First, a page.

Search for information on Bloody Sunday referee Mick Sammon from Clane

Can you help the commemorative committee?

Search for information on Bloody Sunday referee Mick Sammon from Clane

Mick Sammon on his wedding day to Elizabeth Gill

The GAA has publicised plans to commemorate the centenary of Bloody Sunday on November 21, 1920. Fourteen people, including Tipperary player, Michael Hogan, were killed by British Crown forces during a football match between Tipperary and Dublin.

In all the accounts of what happened on Bloody Sunday, there was little or no mention made of the referee on that fateful day. Who was Mick Sammon, and why was he appointed to such a significant role?

Mick Sammon, was born on 7 February 1893 in Clane, County Kildare. As a prominent footballer with Kilcullen and Clane, he played with the Lilywhites from 1918 to 1921 and won an All-Ireland medal in 1919 at centrefield alongside Larry Stanley.

As a Sinn Féin officer, he served time in three prisons due to a reading of a Sinn Féin manifesto in Kilcullen on 15 August 1918.

On Sunday 21 November 1920, Mick refereed the tragic Tipperary v Dublin challenge match, which became known as Bloody Sunday. The whistle he used is displayed in the GAA Museum.

Ten minutes into the game, the Auxiliaries and the Black and Tans arrived on the pitch. The subsequent firing by Crown forces resulted in the deaths of 14 people including Tipperary player, Michael Hogan, in whose memory the Hogan Stand in Croke Park is named.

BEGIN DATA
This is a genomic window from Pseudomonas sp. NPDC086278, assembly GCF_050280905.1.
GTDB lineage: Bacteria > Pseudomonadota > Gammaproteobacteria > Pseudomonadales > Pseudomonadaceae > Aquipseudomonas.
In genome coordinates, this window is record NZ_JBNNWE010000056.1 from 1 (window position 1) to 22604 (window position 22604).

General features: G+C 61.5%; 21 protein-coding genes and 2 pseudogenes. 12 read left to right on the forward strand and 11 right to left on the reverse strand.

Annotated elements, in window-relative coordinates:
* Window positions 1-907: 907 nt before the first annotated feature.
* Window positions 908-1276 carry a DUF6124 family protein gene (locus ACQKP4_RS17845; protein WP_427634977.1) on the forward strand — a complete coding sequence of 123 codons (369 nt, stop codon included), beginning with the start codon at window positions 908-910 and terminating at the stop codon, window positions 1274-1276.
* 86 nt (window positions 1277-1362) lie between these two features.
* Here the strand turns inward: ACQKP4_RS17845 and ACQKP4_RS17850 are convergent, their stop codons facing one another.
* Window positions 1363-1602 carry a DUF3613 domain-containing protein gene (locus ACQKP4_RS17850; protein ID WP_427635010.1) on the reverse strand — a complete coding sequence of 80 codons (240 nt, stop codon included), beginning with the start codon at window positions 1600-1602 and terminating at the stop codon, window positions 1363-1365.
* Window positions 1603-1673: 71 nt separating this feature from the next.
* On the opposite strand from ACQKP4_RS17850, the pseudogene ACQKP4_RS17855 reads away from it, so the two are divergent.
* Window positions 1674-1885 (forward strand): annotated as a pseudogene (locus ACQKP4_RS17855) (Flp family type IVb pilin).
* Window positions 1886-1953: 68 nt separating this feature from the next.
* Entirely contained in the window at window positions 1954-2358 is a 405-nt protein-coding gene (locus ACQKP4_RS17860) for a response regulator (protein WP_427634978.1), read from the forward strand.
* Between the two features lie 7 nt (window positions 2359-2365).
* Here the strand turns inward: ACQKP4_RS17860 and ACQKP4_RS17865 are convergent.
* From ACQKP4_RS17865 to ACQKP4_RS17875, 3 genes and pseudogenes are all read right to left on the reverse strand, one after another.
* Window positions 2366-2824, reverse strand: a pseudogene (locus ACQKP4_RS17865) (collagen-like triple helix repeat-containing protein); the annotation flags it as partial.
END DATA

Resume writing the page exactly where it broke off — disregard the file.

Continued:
Mick Sammon served on sporting committees including the Tailteann Games Committee, the National Athletic and Cycling Association of Ireland and a sub-committee of GAA Congress to report on the formation of an Irish Athletic Governing Body.

He refereed the 1923 All-Ireland Junior football final and the 1924 All-Ireland Junior semi-final. In addition to involvement in the GAA, he also had an interest in dogs and enjoyed significant success at dog shows and coursing.

In 1922, Mick married Elizabeth Gill from Buttersteam, Clane. They had two daughters, Betty and Maura. He purchased The Railway Hotel (now The Abbey Lodge Pub) in Celbridge. He died at a relatively young age of 54 in 1947 and was interred in the family plot in Clane.

The Mick Sammon Commemoration Committee is seeking contributions, background or artefacts of any kind for an exhibition on Mick Sammon in November. We are keen to hear stories about Mick and his family, their time in Clane, Kilcullen, Dublin or Celbridge.

Any information can be sent to:

Lorcán O’Rourke, 087 6555 042 or lorcanorourke142@gmail. com.

Committee Members:

Cllr Pádraig McEvoy, Chairperson, County Kildare Decade of Commemorations Committee; Lorcán O’Rourke, Secretary; Dave Cahill, Secretary Kildare GAA County Board; Fergus Sammon, Grandnephew of Mick Sammon; Seamus Cullen, Historian, Baltreacy; Marie Woods, Clane GAA Club; Eoghan Corry, Travel Writer and GAA Historian; Dr Ciarán Reilly, Historian, Maynooth University

— by Lorcán O’Rourke

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